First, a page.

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Terminating the Violent Employee in Arizona

Terminating the Violent Employee in Arizona
Pat Dickson - Sat May 12, 2012 @ 07:43AM
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Joe was beside himself. He could only sit there in his chair and hide his face in his hands. He muttered a few muffled words I won't repeat, and finally looked up at me.

"I always wanted to be my own boss... ...but I have to say owning and running my own company isn't always... ...well, never mind that..."

"What happened?"

"Leroy, that's what happened. I walked out onto the shop floor and heard it with my own ears. 'I'll bust a cap in you!'" That's what he said to Johnny. They were in some sort of argument."

"That's a threat to shoot him, with a gun? To kill him?"

"Yes, that's what that means."

"Johnny's an employee, just like Leroy?"

"Yeah, and a good one. It's just me and my 5 guys. I'm the only boss."

"Did you talk to them?"

"Yeah, Leroy said it was nothing. Johnny said it wasn't the first time it had happened, and that working with Leroy made him uncomfortable. Johnny even said he might go work for Tom if he has to."

"Tom's in the same business, just down the street?"

"Yeah, and a friend of mine, but I don't want him to take Johnny. He's looking too. He just won a couple nice bids that will keep him busy."

"When did Leroy make this threat?"

"About an hour ago. That's why I asked you to get down here in a hurry."

"Do you really need Leroy?"

"No, not really. He makes a lot of mistakes and probably costs as much as he's worth. I've been cutting the guys' hours too. Work will be slow for a while. That's another problem. Johnny needs more hours because he just had a baby and got married. That's another thing that might send him to Tom, leaving me with Leroy. Wouldn't that be a joy?"

"Get rid of Leroy now. Write out his final paycheck with all his vacation and sick hours included, put 'Final Paycheck' on it, and call the police. Tell them you just heard Leroy threaten Johnny with a gun - to kill him - and you are terminating him. Give Leroy his final check as the police are escorting him out. Tell Leroy to never come back. If he does, you'll immediately call the police again, plus get a restraining order against him."

"Are you sure? Isn't that a bit harsh?"

"No. The last thing you want is a death on your hands. What's more serious than potentially having to deal with a murder in your shop?"

"Doesn't Leroy have rights?"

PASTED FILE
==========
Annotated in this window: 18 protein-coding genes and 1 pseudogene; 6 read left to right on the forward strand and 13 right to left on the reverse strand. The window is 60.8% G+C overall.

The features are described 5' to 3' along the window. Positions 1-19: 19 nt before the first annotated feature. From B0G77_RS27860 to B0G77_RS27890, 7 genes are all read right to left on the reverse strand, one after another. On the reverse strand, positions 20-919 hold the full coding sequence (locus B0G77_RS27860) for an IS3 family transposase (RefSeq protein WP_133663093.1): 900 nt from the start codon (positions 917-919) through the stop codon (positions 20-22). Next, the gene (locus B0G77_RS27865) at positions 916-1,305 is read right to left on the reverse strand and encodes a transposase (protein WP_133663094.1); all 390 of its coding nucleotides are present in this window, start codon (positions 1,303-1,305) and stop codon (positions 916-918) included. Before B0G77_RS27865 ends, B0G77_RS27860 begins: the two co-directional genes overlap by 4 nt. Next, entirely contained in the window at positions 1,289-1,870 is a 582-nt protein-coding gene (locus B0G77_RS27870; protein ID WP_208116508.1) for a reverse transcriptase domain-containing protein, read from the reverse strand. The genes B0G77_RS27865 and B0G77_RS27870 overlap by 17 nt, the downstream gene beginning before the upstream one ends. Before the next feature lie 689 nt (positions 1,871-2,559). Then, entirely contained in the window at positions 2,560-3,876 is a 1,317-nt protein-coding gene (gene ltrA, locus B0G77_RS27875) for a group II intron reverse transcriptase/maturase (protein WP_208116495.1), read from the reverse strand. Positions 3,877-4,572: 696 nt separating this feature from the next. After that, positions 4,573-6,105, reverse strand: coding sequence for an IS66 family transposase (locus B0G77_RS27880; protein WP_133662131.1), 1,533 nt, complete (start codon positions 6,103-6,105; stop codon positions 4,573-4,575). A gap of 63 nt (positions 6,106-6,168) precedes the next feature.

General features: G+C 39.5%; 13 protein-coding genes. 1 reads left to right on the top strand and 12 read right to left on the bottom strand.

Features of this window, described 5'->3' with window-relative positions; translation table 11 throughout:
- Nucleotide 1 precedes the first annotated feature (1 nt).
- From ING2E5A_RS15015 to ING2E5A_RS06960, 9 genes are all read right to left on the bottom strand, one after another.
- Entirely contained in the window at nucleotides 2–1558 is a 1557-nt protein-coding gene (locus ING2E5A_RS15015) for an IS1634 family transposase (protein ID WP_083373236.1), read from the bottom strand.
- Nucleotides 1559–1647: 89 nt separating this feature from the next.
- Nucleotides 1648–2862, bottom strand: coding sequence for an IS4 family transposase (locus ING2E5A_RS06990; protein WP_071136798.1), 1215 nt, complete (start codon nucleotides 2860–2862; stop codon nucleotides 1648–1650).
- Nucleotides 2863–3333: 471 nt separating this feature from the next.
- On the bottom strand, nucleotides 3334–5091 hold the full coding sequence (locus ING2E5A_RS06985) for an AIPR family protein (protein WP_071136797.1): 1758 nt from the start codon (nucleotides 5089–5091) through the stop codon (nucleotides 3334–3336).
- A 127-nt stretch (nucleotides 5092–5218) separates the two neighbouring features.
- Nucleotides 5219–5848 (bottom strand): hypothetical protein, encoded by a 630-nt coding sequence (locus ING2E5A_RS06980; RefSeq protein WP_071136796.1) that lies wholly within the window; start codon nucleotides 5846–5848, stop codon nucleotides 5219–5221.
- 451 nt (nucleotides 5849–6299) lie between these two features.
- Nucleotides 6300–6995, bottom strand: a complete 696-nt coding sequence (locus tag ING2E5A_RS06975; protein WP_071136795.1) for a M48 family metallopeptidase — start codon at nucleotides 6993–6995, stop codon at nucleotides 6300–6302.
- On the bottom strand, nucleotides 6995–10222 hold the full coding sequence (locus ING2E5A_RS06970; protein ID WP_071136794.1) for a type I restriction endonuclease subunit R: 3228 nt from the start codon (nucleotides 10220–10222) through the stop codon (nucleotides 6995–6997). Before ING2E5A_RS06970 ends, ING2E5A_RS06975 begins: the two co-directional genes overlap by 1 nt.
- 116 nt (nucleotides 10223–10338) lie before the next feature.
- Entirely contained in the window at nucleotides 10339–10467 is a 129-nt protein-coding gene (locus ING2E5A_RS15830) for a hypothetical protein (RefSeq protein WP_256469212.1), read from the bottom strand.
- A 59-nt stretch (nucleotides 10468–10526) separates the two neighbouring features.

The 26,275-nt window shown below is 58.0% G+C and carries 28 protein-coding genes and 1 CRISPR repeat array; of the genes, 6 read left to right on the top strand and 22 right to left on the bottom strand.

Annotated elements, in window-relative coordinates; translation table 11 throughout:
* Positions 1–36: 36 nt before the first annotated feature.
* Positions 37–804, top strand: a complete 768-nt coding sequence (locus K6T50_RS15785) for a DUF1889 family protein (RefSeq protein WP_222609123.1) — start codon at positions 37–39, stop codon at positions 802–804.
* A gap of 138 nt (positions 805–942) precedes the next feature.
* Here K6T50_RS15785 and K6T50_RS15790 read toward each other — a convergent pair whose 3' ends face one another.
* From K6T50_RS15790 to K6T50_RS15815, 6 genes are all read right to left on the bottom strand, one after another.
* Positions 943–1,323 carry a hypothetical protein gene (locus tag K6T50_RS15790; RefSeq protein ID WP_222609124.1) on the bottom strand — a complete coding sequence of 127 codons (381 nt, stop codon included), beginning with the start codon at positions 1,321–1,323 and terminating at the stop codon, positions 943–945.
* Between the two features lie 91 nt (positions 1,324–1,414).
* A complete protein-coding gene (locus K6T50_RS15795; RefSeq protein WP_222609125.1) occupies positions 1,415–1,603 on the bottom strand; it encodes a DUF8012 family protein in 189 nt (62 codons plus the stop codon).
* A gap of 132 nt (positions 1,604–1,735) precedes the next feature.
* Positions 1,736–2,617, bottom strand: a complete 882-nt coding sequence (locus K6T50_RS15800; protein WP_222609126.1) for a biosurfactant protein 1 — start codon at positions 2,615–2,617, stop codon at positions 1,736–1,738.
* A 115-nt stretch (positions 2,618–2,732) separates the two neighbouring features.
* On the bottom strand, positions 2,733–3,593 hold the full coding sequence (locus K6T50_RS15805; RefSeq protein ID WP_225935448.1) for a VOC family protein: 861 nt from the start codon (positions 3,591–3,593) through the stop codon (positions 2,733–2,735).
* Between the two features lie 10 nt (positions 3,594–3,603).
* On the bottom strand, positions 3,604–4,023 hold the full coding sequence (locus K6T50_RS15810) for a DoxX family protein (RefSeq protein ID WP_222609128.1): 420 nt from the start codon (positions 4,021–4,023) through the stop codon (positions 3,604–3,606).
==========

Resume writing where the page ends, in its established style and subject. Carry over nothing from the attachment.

"Arizona is an employment at-will state. Besides, wouldn't it be better to be sued for wrongful termination than to have a body count, here at your facility, should Leroy decide to go postal? After all, he threatened to kill Johnny. Sometimes the safety and sanctity of human life is more important than a bunch of crazy employment rights politicians and judges have put together. Besides, if you had a shooting here, you'd probably be out of business anyway. Sometimes you just have to do the right thing."

"That totally makes sense! Getting rid of him is the right thing to do, even if there is some risk of being sued. Heck, I can be sued no matter what I do, right?"

"Correct. If Leroy killed Johnny you could be sued for wrongful death."

"Good grief... ...hey, by the way, why did you ask about Leroy's productivity and my workload? What's that have to do with anything?"

"Because if Leroy sues us we'll be able to tell the judge we got rid of him for 2 reasons. First, he threatened to kill a coworker. Second, even had he not made the threat he was probably going to be laid off. Business was down. He really had no expectation of continuing employment anyway."

"That's true! Come to think of it, if this hadn't happened, I was going to either lose Johnny or get rid of Leroy. I even have it written on my to-do list to call you about how to do layoffs... ...but speaking of layoffs, or even this case with Leroy, are you sure I don't have to give him a written warning or something?"

"No. Leroy threatened to kill Johnny. Plus this is an at-will state. I suppose if you did have an employee handbook, there are cases where you couldn't just get rid of him, but remember? We talked about whether you needed a handbook or not, and we decided for the time being you didn't need the administative hassle. You are a 6 man shop struggling to become a solid business. The last thing you need is a handbook that gives employees threatening to kill their coworkers the right to a written warning. Besides, as is, your guys are hourly and at-will, just as you want it. A handbook can only complicate things for you. Right now you do all the administration. Everyone is hourly. Nothing is in writing, and that is ok."

"But what if I have to go to court? I won't have a handbook or any documents to show."

"You are all the evidence needed. You would testify about how you handled things. Like with Leroy, you'd just take the stand and say you heard him threaten to kill Johnny, so you called the police and gave him his final check on the way out. Plus, business was down, and someone was going to have to go. It was Leroy."

"I see what you are saying... ...wait! What about the WARN Act?"

"It doesn't apply to you. You are too small, plus, this is a dismissal for cause matter. Leroy is an extreme safety risk. The WARN Act doesn't protect the rights of employees to threaten to kill their fellow employees."

"Ok, I guess I'm just delaying. Let's call the cops."

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